Need a desk? Book-a-Desk!

Ever wander around the Library looking for a desk? Wander no more! We extended the trial of a desk booking system for Semester 1.

Students and staff may now book an individual desk at Fisher, Law, and SciTech libraries as well as in the Quarter . As part of an extended trial, approximately 115 desks will be bookable just like a meeting room.

To book a desk for up to 8 hours, go to http://sydney.edu.au/library/book-a-desk.

Fisher and Law Libraries go 24/7!

FB-banner-247v4Following the successful launch of The Quarter, Bosch and Camden Commons at the start of Semester 1, Fisher and Law libraries will be open 24/7 from the start of Semester 2. Great news for students with no hanging around at 10pm to get into the small level 3 space. Staff can also take advantage of this new service. Students and staff will have:

  • access to all collections including 2 hour loans and holds
  • 2713 study spaces
  • print/copy/scan facilities
  • bookable discussion rooms
  • kitchen facilities
  • self-issue machines to borrow books
  • self-service returns.

Both libraries are going to be staffed by security personnel only, which means that some of the library services are not available, including:

  • bonus and interlibrary loan pick-ups
  • help through staffed Information and ICT points
  • SYDPAY card encoding
  • paying fines in person.

Please remember to bring your student or staff card as you will need this to access the building. If you have any more questions, please ask a member of staff.

HeadOn photo exhibition: Clouds

26/04/02016

“To look at a cloud is often to look into a world where impressions suggest themselves like persistent dreams and memories, you see what you think is there, what your memory is telling you it is, rather than just seeing what is there.” Daniel Arnaldi (photographer)

When: 26 April – 30 May 2016Daniel Arnaldi : Clouds

Where: Herbert Freehills Law Library Foyer

Daniel Arnaldi’s work explores the human condition through portraiture, landscape and still life using the medium of photography to illustrate the range of inner states of our consciousness.

As I was editing these images for the show I realised they reflected the process that I’ve gone through and by extension a process that everyone going through a transformative phase might experience, they have been broken up into 3 subsets each one with its own title to reflect the various stages of such transformations.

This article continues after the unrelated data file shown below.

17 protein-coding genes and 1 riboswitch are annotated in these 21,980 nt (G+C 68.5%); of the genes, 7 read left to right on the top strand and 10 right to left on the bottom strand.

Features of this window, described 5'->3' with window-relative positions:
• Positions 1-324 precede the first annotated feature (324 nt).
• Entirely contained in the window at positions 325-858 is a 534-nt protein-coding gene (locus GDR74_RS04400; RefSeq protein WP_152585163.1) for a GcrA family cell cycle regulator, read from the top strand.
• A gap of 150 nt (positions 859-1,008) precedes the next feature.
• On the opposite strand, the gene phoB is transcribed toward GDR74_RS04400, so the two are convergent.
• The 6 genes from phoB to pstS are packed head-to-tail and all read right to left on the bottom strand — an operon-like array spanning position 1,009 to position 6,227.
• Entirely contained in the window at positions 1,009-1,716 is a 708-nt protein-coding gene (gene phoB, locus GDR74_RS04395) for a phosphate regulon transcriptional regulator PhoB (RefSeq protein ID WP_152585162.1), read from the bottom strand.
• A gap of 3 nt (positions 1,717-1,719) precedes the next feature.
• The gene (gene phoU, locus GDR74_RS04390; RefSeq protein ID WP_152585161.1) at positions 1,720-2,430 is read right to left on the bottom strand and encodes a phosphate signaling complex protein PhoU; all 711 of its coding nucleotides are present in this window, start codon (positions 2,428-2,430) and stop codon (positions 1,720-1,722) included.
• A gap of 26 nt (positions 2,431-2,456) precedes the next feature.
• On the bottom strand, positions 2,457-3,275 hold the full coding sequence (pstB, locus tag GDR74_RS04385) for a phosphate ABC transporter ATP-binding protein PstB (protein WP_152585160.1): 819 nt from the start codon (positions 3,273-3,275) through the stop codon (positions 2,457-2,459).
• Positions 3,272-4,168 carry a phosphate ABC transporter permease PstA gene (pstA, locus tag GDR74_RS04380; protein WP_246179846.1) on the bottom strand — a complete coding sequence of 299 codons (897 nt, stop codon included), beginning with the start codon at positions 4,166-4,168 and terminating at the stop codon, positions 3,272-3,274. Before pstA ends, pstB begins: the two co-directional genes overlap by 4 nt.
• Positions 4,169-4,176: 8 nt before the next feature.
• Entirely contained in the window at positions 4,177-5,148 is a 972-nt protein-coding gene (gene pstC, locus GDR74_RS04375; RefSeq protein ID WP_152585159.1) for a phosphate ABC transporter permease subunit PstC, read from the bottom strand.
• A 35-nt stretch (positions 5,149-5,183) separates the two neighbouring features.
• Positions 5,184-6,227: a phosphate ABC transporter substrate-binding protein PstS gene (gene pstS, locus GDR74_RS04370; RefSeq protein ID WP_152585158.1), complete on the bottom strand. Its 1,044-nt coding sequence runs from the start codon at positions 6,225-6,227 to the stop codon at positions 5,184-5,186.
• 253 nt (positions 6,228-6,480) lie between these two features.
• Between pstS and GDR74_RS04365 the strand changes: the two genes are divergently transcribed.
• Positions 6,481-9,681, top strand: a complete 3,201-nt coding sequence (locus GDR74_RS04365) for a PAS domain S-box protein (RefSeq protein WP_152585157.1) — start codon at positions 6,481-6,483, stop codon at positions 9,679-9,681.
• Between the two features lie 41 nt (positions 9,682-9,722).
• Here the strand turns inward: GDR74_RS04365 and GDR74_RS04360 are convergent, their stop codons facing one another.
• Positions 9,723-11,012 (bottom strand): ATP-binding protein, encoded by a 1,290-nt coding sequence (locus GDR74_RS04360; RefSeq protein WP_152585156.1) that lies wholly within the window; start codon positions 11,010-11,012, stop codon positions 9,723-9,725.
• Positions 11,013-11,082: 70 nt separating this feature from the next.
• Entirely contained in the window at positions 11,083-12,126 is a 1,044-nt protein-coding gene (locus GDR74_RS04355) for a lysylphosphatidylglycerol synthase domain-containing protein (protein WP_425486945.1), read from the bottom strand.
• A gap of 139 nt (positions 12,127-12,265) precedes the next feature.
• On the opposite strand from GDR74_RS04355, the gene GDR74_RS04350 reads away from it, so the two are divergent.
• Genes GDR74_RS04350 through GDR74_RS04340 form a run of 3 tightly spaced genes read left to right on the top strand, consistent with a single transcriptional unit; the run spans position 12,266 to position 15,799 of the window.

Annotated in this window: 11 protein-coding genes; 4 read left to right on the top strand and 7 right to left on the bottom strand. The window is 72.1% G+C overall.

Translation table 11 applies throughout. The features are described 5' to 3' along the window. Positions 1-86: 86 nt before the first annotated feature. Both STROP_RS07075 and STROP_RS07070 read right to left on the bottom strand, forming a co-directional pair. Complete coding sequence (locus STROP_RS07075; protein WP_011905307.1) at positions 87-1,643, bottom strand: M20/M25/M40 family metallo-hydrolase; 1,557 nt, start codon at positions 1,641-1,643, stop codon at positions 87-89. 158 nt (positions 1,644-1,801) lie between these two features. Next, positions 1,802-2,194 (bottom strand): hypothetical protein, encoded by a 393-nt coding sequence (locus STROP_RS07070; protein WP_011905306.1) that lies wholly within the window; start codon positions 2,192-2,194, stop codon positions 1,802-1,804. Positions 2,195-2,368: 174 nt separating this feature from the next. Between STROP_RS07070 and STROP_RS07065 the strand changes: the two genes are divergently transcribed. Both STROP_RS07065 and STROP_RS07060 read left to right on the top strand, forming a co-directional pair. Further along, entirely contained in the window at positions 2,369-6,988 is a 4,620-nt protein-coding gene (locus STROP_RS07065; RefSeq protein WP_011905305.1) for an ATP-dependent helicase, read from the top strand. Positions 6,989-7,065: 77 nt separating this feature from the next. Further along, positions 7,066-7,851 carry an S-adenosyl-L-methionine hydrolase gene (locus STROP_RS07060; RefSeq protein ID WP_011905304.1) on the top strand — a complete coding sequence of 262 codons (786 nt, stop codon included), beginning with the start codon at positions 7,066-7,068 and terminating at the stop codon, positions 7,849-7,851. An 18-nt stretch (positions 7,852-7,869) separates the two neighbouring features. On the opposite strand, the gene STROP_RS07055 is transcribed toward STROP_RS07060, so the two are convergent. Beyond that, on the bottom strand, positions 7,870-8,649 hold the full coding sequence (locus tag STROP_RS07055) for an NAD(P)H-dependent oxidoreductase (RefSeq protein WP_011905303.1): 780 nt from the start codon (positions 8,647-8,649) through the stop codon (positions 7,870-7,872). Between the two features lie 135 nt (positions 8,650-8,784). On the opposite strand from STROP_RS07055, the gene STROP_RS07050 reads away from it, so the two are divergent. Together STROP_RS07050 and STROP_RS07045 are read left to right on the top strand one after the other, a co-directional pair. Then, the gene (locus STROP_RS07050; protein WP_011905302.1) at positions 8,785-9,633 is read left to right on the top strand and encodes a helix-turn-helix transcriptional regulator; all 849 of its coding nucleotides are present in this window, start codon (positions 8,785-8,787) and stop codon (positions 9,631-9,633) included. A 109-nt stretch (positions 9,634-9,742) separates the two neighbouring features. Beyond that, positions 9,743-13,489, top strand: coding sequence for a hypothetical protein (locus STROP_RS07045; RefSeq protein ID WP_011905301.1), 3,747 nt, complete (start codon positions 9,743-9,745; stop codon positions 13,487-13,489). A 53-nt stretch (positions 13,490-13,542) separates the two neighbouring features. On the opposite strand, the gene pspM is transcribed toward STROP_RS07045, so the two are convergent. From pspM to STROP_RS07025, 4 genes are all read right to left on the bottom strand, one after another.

Awakenings
The beginning of an awareness often coming in the form of a shock, violent, fiery, spectacular but also foreboding and threatening.

Disquiet
An uncomfortable stage where we have to come to terms and process new information that can sometimes be difficult. Feelings of isolation, depression, melancholy can be part of this process, sometimes all you can do is just ride it out, the colours in this particular series have been intentionally chosen for this effect.

Resolutions
As the name suggests a more energised stage tempered with focus, clarity and calmness. The blues invoking a feeling of tranquility while the more defined structure of the clouds still expressing strength. In all these photos clouds are still wide open to interpretation by the viewer, I hope that you let these photos be an entry point into your own inner journey of reflection, memory and emotion.

If you like this exhibition, why not check out the HeadOn exhibition in Fisher Level 2 about Mongolian Youth (Photos by Marika Dee)

#headon #Usydlibrary #FisherLibrary

Exhibition and Event: Silent Tears

25/02/2016

“Photography has a well-regarded role for bringing the plight of silent victims into focus, providing a powerful opportunity for understanding and action. Bearing witness to the realities of these twelve women’s lives should be uncomfortable and challenging for audiences,” Belinda Mason

'Now many decades on, she was able to reveal for the first time the ongoing sexual violence she endured as a child with physical disability. She is no longer threatened by the perpetrator, yet the psychological trauma forces her to be anonymous in this project and unlike other participants reveal no further information about her experience. She is one of the many who still are trying to make sense of, and come to terms with, what happened to them, before they feel they can speak out.” -Belinda Mason with permission from the participant